Dharma-Arena Ransomware belongs to CrySis family, previous wide-spread ransomware of this type was Dharma Ransomware, that we described on this blog. Dharma-Arena Ransomware was detected by security researches first time in August 2017. Since then, it had numerous updates. Different versions of Dharma-Arena Ransomware demand different ransom amounts. It varies from 0,20 to 0,73 BitCoins, which is near $5000. Security experts do not recommend to pay developers of ransomware, as this encourages them to create new variations and does not guarantee decryption of your files. Actually, most times malefactors don't send decryption keys. Latest versions of Dharma-Arena Ransomware are not decryptable, however there is a chance to restore files affected by older versions.
Bip Ransomware is another successor of Dharma/Crysis Ransomware family. New variation adds complex suffix, that ends with .bip extension, to all affected files. Bip Ransomware encrypts almost all types of files, that can be valuable to users, such as documents, images, videos, databases, archives, project files, etc. It is currently unknown, what type of encryption algorithm Bip Ransomware uses, but probably it is AES. Bip Ransomware usually demands from $1000 to $2000 in BitCoins for the decryption key. However, often hackers don't send any keys and it is not recommended to pay the ransom. As for today, the 5-th of May 2018, decryption is not possible, however, you can attempt to decrypt your files from backups or trying file recovery software.
GandCrab V3 Ransomware is another generation of high-risk GandCrab virus, that uses AES-256 (CBC-mode) + RSA-2048 encryption algorithms. This version also appends .CRAB extensions to all encrypted files. GandCrab V3 creates similar CRAB-DECRYPT.txt file with changed ransom note. Unlike previous versions GandCrab V3 Ransomware uses carder.bit as a server and Psi-Plus Jabber for communication. It also modifies desktop background with unpleasant inscription. Ransomware restarts the computer after encryption is finished, and creates autorun key in the registry to run on Windows startup and attack newly created files. Ransom amount is ~$1000 and can be paid in Dash or BitCoin. Virus creates counter and deadline after which ransom amount can double.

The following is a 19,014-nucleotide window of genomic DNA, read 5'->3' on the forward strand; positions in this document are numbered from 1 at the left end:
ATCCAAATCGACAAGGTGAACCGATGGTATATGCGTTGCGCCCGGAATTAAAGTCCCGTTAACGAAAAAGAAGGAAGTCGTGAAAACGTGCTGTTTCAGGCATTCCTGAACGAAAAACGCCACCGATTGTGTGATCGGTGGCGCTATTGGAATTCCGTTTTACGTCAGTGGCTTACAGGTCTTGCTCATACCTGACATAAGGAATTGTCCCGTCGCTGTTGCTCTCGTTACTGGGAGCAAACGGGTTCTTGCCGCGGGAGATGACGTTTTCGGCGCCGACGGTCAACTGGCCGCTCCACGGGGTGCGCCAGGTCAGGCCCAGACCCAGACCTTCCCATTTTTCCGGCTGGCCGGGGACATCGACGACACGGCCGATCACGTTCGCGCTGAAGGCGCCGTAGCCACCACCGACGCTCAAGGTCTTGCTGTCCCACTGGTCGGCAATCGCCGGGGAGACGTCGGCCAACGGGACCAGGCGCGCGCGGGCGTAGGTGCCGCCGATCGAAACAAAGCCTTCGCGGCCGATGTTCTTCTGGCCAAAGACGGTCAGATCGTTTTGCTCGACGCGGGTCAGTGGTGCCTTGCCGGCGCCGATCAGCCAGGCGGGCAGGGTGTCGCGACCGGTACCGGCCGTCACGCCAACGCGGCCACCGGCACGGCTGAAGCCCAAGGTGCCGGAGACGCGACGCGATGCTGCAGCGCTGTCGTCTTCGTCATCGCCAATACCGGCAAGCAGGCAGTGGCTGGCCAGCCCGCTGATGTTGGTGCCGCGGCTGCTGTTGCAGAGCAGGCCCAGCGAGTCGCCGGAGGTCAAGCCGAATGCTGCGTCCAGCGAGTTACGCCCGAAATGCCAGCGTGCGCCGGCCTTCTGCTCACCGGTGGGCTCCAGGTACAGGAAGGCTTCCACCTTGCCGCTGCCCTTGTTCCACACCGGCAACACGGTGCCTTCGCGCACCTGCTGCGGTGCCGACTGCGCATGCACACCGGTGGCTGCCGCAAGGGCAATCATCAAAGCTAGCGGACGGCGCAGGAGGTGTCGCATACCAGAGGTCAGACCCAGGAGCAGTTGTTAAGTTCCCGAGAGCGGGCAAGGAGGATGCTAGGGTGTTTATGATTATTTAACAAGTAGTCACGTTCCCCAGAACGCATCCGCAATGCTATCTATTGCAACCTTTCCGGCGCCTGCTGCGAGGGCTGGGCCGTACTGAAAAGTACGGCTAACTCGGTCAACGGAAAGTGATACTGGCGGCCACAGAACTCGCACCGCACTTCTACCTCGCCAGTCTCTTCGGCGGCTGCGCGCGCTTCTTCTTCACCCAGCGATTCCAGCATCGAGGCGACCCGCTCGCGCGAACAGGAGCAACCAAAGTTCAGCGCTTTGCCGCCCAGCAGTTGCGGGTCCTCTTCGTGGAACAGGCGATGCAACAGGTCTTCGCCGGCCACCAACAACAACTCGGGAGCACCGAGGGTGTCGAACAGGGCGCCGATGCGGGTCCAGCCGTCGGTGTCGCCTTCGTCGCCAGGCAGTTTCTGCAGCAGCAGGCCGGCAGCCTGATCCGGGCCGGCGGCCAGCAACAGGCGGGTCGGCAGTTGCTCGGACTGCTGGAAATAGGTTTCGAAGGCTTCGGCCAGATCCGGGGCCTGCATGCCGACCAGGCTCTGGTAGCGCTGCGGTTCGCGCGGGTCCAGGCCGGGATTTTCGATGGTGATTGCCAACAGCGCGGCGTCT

Scarab Ransomware is a large family of international file-encrypting virus-extortionist. It has multiple versions and languages and attacks computers all over the world. Scarab Ransomware has typical malicious activity: it encrypts user files using AES encryption and demans ransom for decryption. Latest versions of this malware add .oblivion, .xtbl, .email@example.com or .amnesia extensions and modify filenames using randomly-generated alphanumeric sequence.
Hermes Ransomware wide-spread family of crypto-viruses. There have been 2 major updates of initial ransomware - Hermes 2.0 Ransomware and Hermes 2.1 Ransomware. All variants use AES-256 encryption algorithm combined with RSA-2048. First version did not add any extensions and modified only content of the files by adding HERMES file-marker. Last version started to append .hrm suffix, but then just encrypted files without filename modification. After encryption, ransomware creates text files DECRYPT_INFO.txt and DECRYPT_INFORMATION.html, that contains message with instructions to pay the ransom and contact details. You can see the contents of this files below in the next paragraph.
CryptXXX is ransomware crypto-virus. It encrypts user personal data with AES CBC 256-bit algorithm and asks for RSA-4096 key. Actually, CryptXXX Ransomware also steals bitcoins stored on the computer if there are any. Virus modifies names and extension of all encrypted files to .crypt, .cryp1 or .crypz, changes desktop wallpaper using de_crypt_readme.bmp (image with black background and white text), creates text file with instructions to pay the ransom (de_crypt_readme.txt), and html file with the same instructions (de_crypt_readme.html). Ransom is about 1.2 BitCoins or $400. CryptXXX Ransomware attacks data on local drives and attached storage devices.